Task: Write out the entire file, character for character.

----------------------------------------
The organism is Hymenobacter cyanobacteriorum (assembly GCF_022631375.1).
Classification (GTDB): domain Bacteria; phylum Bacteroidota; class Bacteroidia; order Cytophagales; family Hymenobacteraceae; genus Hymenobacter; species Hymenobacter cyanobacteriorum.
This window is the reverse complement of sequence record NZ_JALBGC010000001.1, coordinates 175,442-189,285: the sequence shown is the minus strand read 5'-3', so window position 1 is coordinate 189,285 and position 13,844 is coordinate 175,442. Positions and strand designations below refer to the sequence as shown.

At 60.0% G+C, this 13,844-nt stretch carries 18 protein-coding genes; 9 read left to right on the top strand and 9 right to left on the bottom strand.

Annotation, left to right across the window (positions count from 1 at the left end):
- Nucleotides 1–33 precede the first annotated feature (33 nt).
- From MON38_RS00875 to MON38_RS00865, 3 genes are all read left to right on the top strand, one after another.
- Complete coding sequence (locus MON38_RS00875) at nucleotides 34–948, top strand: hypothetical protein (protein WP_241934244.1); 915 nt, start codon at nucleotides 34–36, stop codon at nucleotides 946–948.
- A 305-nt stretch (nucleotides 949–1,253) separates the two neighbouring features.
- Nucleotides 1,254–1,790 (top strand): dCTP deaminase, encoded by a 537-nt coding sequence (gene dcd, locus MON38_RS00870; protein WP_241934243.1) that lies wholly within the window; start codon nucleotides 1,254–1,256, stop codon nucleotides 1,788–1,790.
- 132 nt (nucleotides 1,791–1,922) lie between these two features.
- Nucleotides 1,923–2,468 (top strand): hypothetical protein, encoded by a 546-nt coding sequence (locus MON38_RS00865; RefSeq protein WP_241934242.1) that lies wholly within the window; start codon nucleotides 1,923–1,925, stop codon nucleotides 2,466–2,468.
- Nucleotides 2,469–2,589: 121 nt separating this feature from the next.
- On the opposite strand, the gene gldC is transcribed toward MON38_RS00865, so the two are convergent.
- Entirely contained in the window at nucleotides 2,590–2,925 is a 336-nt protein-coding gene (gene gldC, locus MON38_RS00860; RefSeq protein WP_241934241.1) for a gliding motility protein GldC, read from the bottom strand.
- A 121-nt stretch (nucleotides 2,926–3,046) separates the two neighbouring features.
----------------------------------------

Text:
The organism is Hymenobacter cyanobacteriorum (assembly GCF_022631375.1).
Classification (GTDB): domain Bacteria; phylum Bacteroidota; class Bacteroidia; order Cytophagales; family Hymenobacteraceae; genus Hymenobacter; species Hymenobacter cyanobacteriorum.
This window is the reverse complement of sequence record NZ_JALBGC010000001.1, coordinates 175,442-189,285: the sequence shown is the minus strand read 5'-3', so window position 1 is coordinate 189,285 and position 13,844 is coordinate 175,442. Positions and strand designations below refer to the sequence as shown.

At 60.0% G+C, this 13,844-nt stretch carries 18 protein-coding genes; 9 read left to right on the top strand and 9 right to left on the bottom strand.

Annotation, left to right across the window (positions count from 1 at the left end):
- Nucleotides 1–33 precede the first annotated feature (33 nt).
- From MON38_RS00875 to MON38_RS00865, 3 genes are all read left to right on the top strand, one after another.
- Complete coding sequence (locus MON38_RS00875) at nucleotides 34–948, top strand: hypothetical protein (protein WP_241934244.1); 915 nt, start codon at nucleotides 34–36, stop codon at nucleotides 946–948.
- A 305-nt stretch (nucleotides 949–1,253) separates the two neighbouring features.
- Nucleotides 1,254–1,790 (top strand): dCTP deaminase, encoded by a 537-nt coding sequence (gene dcd, locus MON38_RS00870; protein WP_241934243.1) that lies wholly within the window; start codon nucleotides 1,254–1,256, stop codon nucleotides 1,788–1,790.
- 132 nt (nucleotides 1,791–1,922) lie between these two features.
- Nucleotides 1,923–2,468 (top strand): hypothetical protein, encoded by a 546-nt coding sequence (locus MON38_RS00865; RefSeq protein WP_241934242.1) that lies wholly within the window; start codon nucleotides 1,923–1,925, stop codon nucleotides 2,466–2,468.
- Nucleotides 2,469–2,589: 121 nt separating this feature from the next.
- On the opposite strand, the gene gldC is transcribed toward MON38_RS00865, so the two are convergent.
- Entirely contained in the window at nucleotides 2,590–2,925 is a 336-nt protein-coding gene (gene gldC, locus MON38_RS00860; RefSeq protein WP_241934241.1) for a gliding motility protein GldC, read from the bottom strand.
- A 121-nt stretch (nucleotides 2,926–3,046) separates the two neighbouring features.